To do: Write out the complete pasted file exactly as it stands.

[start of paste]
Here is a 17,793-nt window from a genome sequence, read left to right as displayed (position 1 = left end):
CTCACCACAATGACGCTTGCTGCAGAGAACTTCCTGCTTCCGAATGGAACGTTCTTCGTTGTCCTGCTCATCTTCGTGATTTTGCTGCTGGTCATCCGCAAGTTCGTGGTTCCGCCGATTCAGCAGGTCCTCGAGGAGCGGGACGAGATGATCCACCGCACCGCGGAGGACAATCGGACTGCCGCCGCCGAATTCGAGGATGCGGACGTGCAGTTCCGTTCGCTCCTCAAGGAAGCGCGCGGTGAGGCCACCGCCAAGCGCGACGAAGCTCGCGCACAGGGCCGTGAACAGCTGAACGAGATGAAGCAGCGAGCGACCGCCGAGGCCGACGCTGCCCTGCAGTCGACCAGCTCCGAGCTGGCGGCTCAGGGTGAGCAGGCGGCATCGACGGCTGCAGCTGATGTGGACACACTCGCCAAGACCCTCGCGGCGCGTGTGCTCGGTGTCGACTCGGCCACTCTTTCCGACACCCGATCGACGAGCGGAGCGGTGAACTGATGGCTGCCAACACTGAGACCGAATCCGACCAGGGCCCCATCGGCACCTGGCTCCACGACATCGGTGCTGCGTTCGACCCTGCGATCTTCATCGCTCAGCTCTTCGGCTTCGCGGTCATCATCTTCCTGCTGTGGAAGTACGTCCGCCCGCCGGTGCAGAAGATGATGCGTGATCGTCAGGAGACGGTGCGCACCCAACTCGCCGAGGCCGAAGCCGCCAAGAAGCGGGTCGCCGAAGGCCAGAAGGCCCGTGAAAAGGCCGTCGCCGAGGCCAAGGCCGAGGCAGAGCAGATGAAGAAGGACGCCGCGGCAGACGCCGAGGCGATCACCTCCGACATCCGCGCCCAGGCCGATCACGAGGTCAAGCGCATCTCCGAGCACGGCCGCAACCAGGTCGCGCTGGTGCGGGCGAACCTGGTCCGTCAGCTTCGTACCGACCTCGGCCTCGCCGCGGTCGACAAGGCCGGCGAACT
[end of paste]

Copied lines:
Here is a 17,793-nt window from a genome sequence, read left to right as displayed (position 1 = left end):
CTCACCACAATGACGCTTGCTGCAGAGAACTTCCTGCTTCCGAATGGAACGTTCTTCGTTGTCCTGCTCATCTTCGTGATTTTGCTGCTGGTCATCCGCAAGTTCGTGGTTCCGCCGATTCAGCAGGTCCTCGAGGAGCGGGACGAGATGATCCACCGCACCGCGGAGGACAATCGGACTGCCGCCGCCGAATTCGAGGATGCGGACGTGCAGTTCCGTTCGCTCCTCAAGGAAGCGCGCGGTGAGGCCACCGCCAAGCGCGACGAAGCTCGCGCACAGGGCCGTGAACAGCTGAACGAGATGAAGCAGCGAGCGACCGCCGAGGCCGACGCTGCCCTGCAGTCGACCAGCTCCGAGCTGGCGGCTCAGGGTGAGCAGGCGGCATCGACGGCTGCAGCTGATGTGGACACACTCGCCAAGACCCTCGCGGCGCGTGTGCTCGGTGTCGACTCGGCCACTCTTTCCGACACCCGATCGACGAGCGGAGCGGTGAACTGATGGCTGCCAACACTGAGACCGAATCCGACCAGGGCCCCATCGGCACCTGGCTCCACGACATCGGTGCTGCGTTCGACCCTGCGATCTTCATCGCTCAGCTCTTCGGCTTCGCGGTCATCATCTTCCTGCTGTGGAAGTACGTCCGCCCGCCGGTGCAGAAGATGATGCGTGATCGTCAGGAGACGGTGCGCACCCAACTCGCCGAGGCCGAAGCCGCCAAGAAGCGGGTCGCCGAAGGCCAGAAGGCCCGTGAAAAGGCCGTCGCCGAGGCCAAGGCCGAGGCAGAGCAGATGAAGAAGGACGCCGCGGCAGACGCCGAGGCGATCACCTCCGACATCCGCGCCCAGGCCGATCACGAGGTCAAGCGCATCTCCGAGCACGGCCGCAACCAGGTCGCGCTGGTGCGGGCGAACCTGGTCCGTCAGCTTCGTACCGACCTCGGCCTCGCCGCGGTCGACAAGGCCGGCGAACT